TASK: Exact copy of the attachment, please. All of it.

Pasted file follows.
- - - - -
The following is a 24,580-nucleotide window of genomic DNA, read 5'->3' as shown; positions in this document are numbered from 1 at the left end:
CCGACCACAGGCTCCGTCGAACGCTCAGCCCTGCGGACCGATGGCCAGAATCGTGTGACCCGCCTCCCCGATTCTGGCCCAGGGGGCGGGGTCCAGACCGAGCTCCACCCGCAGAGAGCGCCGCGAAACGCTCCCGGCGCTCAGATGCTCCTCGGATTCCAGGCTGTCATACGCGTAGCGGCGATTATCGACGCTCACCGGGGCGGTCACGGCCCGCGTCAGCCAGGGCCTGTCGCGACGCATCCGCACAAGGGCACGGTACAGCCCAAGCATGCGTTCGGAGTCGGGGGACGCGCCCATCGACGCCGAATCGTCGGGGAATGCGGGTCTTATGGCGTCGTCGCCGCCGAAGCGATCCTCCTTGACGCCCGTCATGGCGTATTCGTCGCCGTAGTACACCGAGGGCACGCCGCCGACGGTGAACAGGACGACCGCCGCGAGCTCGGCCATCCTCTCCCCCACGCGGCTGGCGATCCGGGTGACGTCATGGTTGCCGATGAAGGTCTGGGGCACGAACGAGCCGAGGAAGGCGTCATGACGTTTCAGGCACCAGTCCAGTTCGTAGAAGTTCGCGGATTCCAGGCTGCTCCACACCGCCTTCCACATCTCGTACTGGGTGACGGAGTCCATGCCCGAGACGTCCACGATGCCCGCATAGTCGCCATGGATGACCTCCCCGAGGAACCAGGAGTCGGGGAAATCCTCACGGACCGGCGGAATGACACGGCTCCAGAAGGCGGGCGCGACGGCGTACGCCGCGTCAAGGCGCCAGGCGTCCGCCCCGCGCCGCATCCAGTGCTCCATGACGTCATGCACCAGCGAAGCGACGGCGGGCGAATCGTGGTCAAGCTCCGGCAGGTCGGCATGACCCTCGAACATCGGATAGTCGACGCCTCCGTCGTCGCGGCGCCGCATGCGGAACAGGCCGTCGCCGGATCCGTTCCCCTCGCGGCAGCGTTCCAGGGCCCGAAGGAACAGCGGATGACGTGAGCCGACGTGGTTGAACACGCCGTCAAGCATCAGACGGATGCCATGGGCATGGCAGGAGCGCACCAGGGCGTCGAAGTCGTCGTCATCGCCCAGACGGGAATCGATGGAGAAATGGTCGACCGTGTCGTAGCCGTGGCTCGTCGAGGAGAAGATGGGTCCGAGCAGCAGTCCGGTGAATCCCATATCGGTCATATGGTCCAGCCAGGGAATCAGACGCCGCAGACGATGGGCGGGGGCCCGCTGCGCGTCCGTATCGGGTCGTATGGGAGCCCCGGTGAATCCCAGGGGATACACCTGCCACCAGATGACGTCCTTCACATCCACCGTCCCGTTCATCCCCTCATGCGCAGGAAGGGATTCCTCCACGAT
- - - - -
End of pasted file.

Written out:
The following is a 24,580-nucleotide window of genomic DNA, read 5'->3' as shown; positions in this document are numbered from 1 at the left end:
CCGACCACAGGCTCCGTCGAACGCTCAGCCCTGCGGACCGATGGCCAGAATCGTGTGACCCGCCTCCCCGATTCTGGCCCAGGGGGCGGGGTCCAGACCGAGCTCCACCCGCAGAGAGCGCCGCGAAACGCTCCCGGCGCTCAGATGCTCCTCGGATTCCAGGCTGTCATACGCGTAGCGGCGATTATCGACGCTCACCGGGGCGGTCACGGCCCGCGTCAGCCAGGGCCTGTCGCGACGCATCCGCACAAGGGCACGGTACAGCCCAAGCATGCGTTCGGAGTCGGGGGACGCGCCCATCGACGCCGAATCGTCGGGGAATGCGGGTCTTATGGCGTCGTCGCCGCCGAAGCGATCCTCCTTGACGCCCGTCATGGCGTATTCGTCGCCGTAGTACACCGAGGGCACGCCGCCGACGGTGAACAGGACGACCGCCGCGAGCTCGGCCATCCTCTCCCCCACGCGGCTGGCGATCCGGGTGACGTCATGGTTGCCGATGAAGGTCTGGGGCACGAACGAGCCGAGGAAGGCGTCATGACGTTTCAGGCACCAGTCCAGTTCGTAGAAGTTCGCGGATTCCAGGCTGCTCCACACCGCCTTCCACATCTCGTACTGGGTGACGGAGTCCATGCCCGAGACGTCCACGATGCCCGCATAGTCGCCATGGATGACCTCCCCGAGGAACCAGGAGTCGGGGAAATCCTCACGGACCGGCGGAATGACACGGCTCCAGAAGGCGGGCGCGACGGCGTACGCCGCGTCAAGGCGCCAGGCGTCCGCCCCGCGCCGCATCCAGTGCTCCATGACGTCATGCACCAGCGAAGCGACGGCGGGCGAATCGTGGTCAAGCTCCGGCAGGTCGGCATGACCCTCGAACATCGGATAGTCGACGCCTCCGTCGTCGCGGCGCCGCATGCGGAACAGGCCGTCGCCGGATCCGTTCCCCTCGCGGCAGCGTTCCAGGGCCCGAAGGAACAGCGGATGACGTGAGCCGACGTGGTTGAACACGCCGTCAAGCATCAGACGGATGCCATGGGCATGGCAGGAGCGCACCAGGGCGTCGAAGTCGTCGTCATCGCCCAGACGGGAATCGATGGAGAAATGGTCGACCGTGTCGTAGCCGTGGCTCGTCGAGGAGAAGATGGGTCCGAGCAGCAGTCCGGTGAATCCCATATCGGTCATATGGTCCAGCCAGGGAATCAGACGCCGCAGACGATGGGCGGGGGCCCGCTGCGCGTCCGTATCGGGTCGTATGGGAGCCCCGGTGAATCCCAGGGGATACACCTGCCACCAGATGACGTCCTTCACATCCACCGTCCCGTTCATCCCCTCATGCGCAGGAAGGGATTCCTCCACGAT